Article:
Fatah argues that the only viable route is to separate religion from political affairs and, judging from the recent religious schools debate, I suspect most people in Ontario would agree with him. However, while providing a detailed historical perspective about why an Islamic State has not worked thus far, Fatah's book falls short of providing solutions. Although many of his criticisms are justified, he doesn't really help the reader grasp how people should assimilate into western society. Immigrants from all backgrounds often feel that their cultural and religious habits define them as people. How does one help them adopt secularism comfortably?
In the third part of his book, Fatah tackles modern issues such as jihadism, the hijab or veil, Sharia law and the overall Islamist Agenda (Fatah's term for Muslims who advocate Islam as a political creed, not just a religion) in the west. Here, sadly, he fails to write in a manner that will unite the secular and what he terms the Islamist sections of the Muslim community in the west. He points the finger at numerous organizations as being Islamist. However, rather than build bridges to those who could help him with his cause, I suspect he alienates many fellow Muslims with his accusatory style.
While Fatah's book appeals to a broad range of readers, Prophecy and the Fundamentalist Quest, the latest book by Farzana Hassan, president of the Muslim Canadian Congress, is probably more of interest to readers attracted to theological discussion. The book is well-researched and written, and uses numerous sources to compare and contrast Islam and Christianity and trace the origins of apocalyptic prophecy in both religions.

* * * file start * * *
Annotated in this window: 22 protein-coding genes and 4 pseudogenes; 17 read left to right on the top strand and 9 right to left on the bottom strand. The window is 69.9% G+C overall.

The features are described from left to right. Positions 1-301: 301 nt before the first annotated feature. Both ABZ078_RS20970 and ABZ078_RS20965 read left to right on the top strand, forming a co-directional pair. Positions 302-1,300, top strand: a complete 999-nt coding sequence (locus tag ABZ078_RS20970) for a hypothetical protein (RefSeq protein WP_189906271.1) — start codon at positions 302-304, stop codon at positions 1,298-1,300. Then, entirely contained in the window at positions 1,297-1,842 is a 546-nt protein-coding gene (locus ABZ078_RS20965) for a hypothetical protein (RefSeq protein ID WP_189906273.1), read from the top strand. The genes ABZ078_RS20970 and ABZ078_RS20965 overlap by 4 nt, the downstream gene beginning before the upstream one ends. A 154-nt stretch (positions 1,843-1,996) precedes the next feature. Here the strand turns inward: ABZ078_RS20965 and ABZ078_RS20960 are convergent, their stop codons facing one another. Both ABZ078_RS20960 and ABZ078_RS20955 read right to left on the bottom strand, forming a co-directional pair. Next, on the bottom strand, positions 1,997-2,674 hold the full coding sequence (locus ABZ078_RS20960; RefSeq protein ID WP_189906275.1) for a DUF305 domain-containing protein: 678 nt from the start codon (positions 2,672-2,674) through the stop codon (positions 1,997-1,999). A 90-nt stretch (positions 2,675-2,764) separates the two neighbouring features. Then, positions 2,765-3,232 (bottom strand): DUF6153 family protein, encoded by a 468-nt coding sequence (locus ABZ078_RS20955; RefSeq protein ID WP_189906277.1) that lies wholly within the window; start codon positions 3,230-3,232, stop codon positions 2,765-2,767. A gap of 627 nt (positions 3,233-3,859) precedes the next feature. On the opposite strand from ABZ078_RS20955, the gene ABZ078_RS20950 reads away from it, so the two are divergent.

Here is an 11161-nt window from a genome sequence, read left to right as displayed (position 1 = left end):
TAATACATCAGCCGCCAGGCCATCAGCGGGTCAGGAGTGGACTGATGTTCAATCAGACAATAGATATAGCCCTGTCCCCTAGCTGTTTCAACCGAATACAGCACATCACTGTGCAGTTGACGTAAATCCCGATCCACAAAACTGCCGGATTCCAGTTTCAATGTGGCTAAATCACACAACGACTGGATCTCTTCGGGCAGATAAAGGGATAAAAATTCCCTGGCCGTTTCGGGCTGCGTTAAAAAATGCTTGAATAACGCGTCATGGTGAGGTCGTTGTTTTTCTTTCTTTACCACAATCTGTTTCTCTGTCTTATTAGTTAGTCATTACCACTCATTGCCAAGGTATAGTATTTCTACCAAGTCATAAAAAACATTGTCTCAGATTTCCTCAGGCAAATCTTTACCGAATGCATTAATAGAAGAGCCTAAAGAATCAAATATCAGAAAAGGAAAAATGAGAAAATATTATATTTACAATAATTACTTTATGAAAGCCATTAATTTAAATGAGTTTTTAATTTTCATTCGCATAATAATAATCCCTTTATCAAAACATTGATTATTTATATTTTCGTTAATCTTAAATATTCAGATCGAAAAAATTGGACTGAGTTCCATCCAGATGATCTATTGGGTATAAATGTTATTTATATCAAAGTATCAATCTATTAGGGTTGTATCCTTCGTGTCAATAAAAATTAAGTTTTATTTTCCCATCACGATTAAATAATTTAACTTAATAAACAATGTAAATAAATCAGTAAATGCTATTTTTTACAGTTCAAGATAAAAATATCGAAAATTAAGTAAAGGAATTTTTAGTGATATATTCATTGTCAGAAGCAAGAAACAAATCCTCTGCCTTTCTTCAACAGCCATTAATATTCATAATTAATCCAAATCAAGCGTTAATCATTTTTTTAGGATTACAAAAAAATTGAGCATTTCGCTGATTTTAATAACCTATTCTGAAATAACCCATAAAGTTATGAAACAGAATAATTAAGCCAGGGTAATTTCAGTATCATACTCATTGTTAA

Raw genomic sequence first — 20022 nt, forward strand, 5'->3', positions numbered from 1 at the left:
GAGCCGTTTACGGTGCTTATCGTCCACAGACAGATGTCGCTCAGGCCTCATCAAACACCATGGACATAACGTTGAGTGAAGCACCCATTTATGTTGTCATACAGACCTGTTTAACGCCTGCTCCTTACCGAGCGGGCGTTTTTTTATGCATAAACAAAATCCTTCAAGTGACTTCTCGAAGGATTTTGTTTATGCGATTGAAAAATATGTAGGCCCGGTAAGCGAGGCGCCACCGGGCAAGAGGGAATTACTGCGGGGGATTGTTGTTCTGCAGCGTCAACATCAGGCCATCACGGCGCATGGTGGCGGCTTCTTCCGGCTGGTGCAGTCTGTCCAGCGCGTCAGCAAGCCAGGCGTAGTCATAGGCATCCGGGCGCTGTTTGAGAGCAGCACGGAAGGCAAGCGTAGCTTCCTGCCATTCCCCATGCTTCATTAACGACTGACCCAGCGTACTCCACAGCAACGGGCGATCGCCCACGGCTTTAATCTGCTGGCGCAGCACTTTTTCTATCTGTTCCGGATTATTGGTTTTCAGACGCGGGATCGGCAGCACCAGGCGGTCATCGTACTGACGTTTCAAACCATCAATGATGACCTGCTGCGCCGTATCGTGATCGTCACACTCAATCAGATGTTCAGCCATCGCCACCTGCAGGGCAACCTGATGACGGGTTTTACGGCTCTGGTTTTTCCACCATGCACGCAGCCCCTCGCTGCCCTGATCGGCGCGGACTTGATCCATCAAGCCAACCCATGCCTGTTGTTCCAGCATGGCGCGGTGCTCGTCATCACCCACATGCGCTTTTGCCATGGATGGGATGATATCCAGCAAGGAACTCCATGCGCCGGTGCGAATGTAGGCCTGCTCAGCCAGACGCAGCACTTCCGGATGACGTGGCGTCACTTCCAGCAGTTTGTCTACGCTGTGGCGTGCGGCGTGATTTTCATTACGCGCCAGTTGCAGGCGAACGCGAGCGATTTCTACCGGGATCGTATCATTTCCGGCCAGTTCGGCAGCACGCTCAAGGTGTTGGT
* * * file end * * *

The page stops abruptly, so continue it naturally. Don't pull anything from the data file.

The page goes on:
Hassan's book also deals with how religious fundamentalism can be used to push an end-agenda, marshalling prophetic scripture and other accounts to attain final religious supremacy. She warns how dangerous it can be to interpret such texts literally.
Perhaps the most poignant part of Hassan's book is when she parallels Christian and Islamic prophecies about the end of the world with what is happening globally today. She rightly points out that radical factions of both faiths claim to be the "good" that will triumph over the "evil."
Which brings me to my initial point. If interpretation is everything in faith, how do we know we are on the right track and not being led astray? Having read both books, I came to the conclusion that no matter on what path God has guided us and through whom, He has provided us with common values, such as compassion, love, truth, respect and justice. Though God is the ground from which these stem, faith chrystallizes into organized religion, which can produce bitter fruits and devastating results if we don't remind ourselves of the root values that were sent to us all.
I thoroughly enjoyed both books, which challenge the heart as well as the mind, despite the fact that I didn't agree with everything Tarek Fatah or Farzana Hassan say, nor with all of their own interpretations.
As a Muslim reader, I was reminded that I am free to choose a path for myself. I am also free to disagree with some fundamentalist views, and agree with others when the right kind of fundamentals are advocated. When we all come back to our basic common values, I think we will be closer to grasping the answers to why we are here, and closer to each other.
Aisha Sherazi, former principal of Abraar Elementary School in Ottawa, is a freelance writer. Access her blog at ottawacitizen.com/blogs.